Australian food manufacturer Dick Smith is said to have filed an appeal against a decision to remove the trademark registration of the company’s OzEmite yeast spread.
According to Australian Food News (AFN), the appeal was filed in the Federal Court of Australia on 18 March 2014, and will be a rehearing of the removal application in which the Federal Court will consider evidence as to whether the OzEmite brand can continue to be used. AFN went on to say that the OzEmite trademark will remain registered and the product will remain on shelves until the outcome has been determined.
Dick Smith commented: “Since October 1999 I have been devoting considerable cost and effort to develop the OzEmite product. Approximately one year after I announced the name, ‘OzEmite’, Roger Ramsay changed the name of his product from Dinky Di-Nemite to AussieMite, in what I believe was an attempt to misappropriate the reputation in my product and confuse consumers. The Federal Court will be asked to prevent this from happening”.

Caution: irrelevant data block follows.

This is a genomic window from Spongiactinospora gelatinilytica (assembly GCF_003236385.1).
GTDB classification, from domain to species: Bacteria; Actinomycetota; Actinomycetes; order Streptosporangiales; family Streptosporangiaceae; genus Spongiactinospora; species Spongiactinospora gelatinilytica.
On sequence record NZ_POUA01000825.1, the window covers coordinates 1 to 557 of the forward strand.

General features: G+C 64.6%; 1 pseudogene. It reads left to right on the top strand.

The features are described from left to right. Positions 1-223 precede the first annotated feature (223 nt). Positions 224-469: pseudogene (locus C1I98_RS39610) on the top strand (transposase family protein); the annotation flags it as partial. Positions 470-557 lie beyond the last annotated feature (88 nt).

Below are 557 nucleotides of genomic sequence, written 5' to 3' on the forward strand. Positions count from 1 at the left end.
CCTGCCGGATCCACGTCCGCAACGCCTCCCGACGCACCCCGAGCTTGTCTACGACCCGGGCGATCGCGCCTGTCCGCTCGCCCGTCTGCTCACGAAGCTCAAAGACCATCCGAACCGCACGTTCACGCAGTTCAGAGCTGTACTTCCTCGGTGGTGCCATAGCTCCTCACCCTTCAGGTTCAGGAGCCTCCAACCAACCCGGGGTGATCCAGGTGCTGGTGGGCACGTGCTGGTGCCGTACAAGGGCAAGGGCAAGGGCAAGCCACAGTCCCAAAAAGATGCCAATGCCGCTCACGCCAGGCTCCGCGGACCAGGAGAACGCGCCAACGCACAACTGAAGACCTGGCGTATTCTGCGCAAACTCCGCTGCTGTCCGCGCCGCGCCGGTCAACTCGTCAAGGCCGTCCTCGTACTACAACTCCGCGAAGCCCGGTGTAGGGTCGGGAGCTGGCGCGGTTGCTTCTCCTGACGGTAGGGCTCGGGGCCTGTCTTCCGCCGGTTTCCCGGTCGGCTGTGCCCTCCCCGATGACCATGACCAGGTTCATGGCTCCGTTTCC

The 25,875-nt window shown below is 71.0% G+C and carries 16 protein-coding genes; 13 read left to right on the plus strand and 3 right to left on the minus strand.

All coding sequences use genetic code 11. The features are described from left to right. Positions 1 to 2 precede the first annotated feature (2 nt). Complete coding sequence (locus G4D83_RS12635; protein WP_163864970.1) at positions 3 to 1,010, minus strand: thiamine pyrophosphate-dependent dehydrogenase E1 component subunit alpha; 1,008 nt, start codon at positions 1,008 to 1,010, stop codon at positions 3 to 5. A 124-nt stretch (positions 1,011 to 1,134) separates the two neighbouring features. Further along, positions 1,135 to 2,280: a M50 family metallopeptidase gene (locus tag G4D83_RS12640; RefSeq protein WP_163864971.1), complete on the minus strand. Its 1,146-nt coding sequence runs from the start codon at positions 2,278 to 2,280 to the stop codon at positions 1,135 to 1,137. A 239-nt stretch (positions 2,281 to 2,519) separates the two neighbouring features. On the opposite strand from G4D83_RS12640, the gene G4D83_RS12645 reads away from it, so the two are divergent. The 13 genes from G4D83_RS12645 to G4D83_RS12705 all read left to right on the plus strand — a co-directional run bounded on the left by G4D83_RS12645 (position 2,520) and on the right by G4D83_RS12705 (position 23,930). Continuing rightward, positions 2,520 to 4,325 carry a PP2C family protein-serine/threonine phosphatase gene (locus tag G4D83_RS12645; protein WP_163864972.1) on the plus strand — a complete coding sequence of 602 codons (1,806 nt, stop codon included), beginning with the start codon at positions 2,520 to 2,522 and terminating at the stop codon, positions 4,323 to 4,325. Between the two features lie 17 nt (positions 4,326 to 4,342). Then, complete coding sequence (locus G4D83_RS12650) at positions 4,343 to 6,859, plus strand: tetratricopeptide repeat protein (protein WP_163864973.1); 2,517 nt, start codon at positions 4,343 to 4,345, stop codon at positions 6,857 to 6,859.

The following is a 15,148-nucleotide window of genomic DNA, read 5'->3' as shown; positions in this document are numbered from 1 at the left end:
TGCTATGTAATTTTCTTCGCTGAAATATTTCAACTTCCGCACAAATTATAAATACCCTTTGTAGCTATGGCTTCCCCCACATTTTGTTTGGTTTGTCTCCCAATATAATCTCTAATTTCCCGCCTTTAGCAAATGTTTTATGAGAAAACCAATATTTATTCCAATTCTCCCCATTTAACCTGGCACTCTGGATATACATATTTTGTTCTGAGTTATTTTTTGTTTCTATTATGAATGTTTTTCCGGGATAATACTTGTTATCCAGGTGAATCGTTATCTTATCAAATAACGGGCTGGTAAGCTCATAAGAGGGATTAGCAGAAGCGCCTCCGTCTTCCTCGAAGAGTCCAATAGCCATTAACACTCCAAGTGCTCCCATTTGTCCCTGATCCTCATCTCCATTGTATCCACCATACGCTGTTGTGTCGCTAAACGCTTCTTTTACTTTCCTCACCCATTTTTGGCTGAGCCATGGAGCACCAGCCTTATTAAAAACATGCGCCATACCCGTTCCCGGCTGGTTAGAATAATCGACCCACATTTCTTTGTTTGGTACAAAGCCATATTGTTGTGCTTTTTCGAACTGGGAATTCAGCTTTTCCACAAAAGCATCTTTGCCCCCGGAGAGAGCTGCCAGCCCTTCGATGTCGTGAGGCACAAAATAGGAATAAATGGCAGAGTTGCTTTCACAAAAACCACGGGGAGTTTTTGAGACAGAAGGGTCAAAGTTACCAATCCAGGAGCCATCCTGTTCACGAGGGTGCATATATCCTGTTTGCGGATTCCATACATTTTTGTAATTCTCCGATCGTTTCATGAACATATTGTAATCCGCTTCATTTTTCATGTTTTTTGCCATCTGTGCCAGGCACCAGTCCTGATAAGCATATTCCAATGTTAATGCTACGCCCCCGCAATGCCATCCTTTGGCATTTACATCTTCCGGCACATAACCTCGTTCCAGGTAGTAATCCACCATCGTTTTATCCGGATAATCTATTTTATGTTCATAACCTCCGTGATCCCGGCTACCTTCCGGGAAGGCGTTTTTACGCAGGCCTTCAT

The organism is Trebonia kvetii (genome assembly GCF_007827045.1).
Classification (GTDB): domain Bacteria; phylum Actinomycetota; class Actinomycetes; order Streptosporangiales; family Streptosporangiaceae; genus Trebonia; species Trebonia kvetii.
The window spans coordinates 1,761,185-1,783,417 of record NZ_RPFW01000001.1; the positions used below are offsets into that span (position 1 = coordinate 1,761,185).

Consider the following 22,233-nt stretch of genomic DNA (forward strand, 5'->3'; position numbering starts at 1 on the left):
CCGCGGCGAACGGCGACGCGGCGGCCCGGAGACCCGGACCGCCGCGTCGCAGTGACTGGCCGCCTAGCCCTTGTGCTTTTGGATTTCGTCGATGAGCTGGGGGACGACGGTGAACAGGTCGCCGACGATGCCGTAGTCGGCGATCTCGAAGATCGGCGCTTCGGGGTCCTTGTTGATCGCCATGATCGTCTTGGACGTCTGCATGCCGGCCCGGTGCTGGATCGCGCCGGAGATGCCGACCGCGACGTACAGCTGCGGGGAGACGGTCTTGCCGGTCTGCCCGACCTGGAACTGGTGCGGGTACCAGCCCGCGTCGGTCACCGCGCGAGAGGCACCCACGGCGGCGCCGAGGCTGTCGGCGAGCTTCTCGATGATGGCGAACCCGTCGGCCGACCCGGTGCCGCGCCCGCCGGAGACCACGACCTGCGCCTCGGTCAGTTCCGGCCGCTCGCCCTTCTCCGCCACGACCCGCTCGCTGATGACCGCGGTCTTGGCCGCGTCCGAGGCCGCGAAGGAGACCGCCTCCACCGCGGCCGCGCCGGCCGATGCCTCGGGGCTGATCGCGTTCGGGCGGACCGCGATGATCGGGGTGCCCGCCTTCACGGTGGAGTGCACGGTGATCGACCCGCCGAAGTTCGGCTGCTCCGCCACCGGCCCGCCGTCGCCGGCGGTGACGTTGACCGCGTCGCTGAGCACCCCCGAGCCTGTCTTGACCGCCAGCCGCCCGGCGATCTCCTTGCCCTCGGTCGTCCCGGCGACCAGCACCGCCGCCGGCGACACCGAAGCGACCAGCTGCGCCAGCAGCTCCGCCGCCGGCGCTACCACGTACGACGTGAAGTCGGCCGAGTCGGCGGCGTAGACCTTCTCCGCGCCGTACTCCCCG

AFN reports that Dick Smith’s OzEmite was registered in 1999, however was not approved until 2003 and launched until 2012. The AussieMite trademark was registered in 2001, but not approved until 2006. According to Australian trademark laws, the owner of a trademark has the obligation to use it within five years, or a third party is able to have it removed from the register. Dick Smith launched OzEmite eight years after the trademark had been approved, while Mr Ramsay had already filed to have the trademark removed.
Source: Australian Food News